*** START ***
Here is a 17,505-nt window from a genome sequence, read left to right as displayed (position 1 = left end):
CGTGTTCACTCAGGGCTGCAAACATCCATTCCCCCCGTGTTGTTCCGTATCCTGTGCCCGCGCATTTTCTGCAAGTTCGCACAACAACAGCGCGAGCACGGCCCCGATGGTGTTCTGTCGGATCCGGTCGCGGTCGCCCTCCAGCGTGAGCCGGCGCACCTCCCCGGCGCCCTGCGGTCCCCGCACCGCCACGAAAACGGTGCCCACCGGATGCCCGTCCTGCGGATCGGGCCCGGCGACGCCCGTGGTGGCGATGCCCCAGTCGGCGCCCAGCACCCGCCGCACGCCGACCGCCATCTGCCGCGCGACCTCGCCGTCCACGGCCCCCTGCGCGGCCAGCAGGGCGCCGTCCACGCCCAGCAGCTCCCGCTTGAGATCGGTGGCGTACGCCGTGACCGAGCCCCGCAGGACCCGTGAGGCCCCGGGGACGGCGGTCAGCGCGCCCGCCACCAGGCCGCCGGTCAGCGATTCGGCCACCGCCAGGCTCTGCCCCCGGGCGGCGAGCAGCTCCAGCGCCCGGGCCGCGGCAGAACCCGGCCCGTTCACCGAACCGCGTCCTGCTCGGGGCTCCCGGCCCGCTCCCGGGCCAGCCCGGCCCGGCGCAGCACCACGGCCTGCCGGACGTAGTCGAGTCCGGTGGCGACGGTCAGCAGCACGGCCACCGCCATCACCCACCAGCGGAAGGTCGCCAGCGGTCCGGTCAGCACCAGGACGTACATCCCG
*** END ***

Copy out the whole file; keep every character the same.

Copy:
Here is a 17,505-nt window from a genome sequence, read left to right as displayed (position 1 = left end):
CGTGTTCACTCAGGGCTGCAAACATCCATTCCCCCCGTGTTGTTCCGTATCCTGTGCCCGCGCATTTTCTGCAAGTTCGCACAACAACAGCGCGAGCACGGCCCCGATGGTGTTCTGTCGGATCCGGTCGCGGTCGCCCTCCAGCGTGAGCCGGCGCACCTCCCCGGCGCCCTGCGGTCCCCGCACCGCCACGAAAACGGTGCCCACCGGATGCCCGTCCTGCGGATCGGGCCCGGCGACGCCCGTGGTGGCGATGCCCCAGTCGGCGCCCAGCACCCGCCGCACGCCGACCGCCATCTGCCGCGCGACCTCGCCGTCCACGGCCCCCTGCGCGGCCAGCAGGGCGCCGTCCACGCCCAGCAGCTCCCGCTTGAGATCGGTGGCGTACGCCGTGACCGAGCCCCGCAGGACCCGTGAGGCCCCGGGGACGGCGGTCAGCGCGCCCGCCACCAGGCCGCCGGTCAGCGATTCGGCCACCGCCAGGCTCTGCCCCCGGGCGGCGAGCAGCTCCAGCGCCCGGGCCGCGGCAGAACCCGGCCCGTTCACCGAACCGCGTCCTGCTCGGGGCTCCCGGCCCGCTCCCGGGCCAGCCCGGCCCGGCGCAGCACCACGGCCTGCCGGACGTAGTCGAGTCCGGTGGCGACGGTCAGCAGCACGGCCACCGCCATCACCCACCAGCGGAAGGTCGCCAGCGGTCCGGTCAGCACCAGGACGTACATCCCG